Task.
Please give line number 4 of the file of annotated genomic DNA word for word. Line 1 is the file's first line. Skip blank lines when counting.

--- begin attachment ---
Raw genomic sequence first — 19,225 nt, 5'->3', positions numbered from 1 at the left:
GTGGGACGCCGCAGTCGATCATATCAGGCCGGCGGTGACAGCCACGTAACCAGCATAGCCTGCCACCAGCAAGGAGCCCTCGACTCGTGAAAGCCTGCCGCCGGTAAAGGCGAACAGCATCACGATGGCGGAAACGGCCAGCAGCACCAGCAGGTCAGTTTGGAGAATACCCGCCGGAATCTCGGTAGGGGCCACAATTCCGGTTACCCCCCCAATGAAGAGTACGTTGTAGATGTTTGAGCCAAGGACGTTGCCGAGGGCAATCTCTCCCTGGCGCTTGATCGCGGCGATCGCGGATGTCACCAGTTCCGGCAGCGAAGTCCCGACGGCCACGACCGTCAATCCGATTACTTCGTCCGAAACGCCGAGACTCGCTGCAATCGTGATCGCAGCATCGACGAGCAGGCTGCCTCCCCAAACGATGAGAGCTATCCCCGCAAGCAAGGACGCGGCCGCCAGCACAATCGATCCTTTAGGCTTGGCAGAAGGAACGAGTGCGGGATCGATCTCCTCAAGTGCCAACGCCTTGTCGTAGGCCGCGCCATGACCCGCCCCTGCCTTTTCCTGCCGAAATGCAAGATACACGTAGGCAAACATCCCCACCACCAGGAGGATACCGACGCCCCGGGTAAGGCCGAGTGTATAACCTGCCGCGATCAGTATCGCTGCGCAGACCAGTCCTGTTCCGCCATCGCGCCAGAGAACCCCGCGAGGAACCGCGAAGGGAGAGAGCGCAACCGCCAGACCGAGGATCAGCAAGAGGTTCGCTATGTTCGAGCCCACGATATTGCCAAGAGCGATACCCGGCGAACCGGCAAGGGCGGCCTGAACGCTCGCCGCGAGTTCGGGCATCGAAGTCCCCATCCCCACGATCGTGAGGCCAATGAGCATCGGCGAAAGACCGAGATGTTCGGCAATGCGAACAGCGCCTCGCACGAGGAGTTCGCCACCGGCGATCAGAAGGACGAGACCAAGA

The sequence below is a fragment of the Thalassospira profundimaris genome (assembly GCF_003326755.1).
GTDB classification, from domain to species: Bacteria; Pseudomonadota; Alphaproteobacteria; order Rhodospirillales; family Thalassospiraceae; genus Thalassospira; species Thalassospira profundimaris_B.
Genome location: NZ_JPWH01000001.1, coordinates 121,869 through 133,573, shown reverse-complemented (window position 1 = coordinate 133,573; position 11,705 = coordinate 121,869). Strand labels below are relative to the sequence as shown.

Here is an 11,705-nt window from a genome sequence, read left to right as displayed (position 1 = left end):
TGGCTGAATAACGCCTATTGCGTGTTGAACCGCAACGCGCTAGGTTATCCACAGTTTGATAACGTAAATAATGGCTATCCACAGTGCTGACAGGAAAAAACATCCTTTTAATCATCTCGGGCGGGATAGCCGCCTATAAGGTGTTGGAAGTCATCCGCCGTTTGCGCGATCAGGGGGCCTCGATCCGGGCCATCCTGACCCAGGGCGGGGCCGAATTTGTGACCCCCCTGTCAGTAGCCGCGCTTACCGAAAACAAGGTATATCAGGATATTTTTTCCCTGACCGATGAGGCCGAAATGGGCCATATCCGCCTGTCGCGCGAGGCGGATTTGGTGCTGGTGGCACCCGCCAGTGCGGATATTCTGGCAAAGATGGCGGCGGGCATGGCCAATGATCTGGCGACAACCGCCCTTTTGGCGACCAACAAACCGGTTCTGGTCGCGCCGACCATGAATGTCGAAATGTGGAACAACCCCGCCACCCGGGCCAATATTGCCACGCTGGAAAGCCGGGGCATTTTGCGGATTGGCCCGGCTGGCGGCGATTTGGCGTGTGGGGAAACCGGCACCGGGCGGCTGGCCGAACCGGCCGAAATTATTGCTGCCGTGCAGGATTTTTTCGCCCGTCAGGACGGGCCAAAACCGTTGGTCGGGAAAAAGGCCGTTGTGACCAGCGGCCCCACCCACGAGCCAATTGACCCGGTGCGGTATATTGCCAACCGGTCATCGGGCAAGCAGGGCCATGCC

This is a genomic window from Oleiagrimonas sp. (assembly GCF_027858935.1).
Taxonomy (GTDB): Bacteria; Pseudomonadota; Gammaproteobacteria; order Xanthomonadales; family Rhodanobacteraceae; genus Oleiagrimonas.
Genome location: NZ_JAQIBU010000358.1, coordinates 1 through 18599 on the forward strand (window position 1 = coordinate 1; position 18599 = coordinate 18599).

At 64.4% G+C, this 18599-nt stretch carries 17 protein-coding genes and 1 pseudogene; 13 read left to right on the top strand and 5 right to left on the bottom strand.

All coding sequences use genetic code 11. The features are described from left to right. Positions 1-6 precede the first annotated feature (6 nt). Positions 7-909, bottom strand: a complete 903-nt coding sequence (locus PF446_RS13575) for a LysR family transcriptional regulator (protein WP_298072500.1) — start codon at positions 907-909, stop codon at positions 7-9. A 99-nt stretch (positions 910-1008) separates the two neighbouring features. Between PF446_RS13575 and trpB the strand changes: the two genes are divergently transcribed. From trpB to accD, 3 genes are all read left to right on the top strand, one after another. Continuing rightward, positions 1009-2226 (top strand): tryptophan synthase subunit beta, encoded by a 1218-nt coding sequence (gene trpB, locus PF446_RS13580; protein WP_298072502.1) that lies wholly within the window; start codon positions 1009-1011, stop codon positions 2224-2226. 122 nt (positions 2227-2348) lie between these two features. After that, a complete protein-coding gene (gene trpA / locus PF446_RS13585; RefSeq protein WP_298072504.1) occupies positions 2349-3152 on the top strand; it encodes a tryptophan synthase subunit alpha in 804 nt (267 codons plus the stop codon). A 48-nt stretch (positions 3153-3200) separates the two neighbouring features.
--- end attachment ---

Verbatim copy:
GTDB classification, from domain to species: Bacteria; Pseudomonadota; Alphaproteobacteria; order Rhodospirillales; family Thalassospiraceae; genus Thalassospira; species Thalassospira profundimaris_B.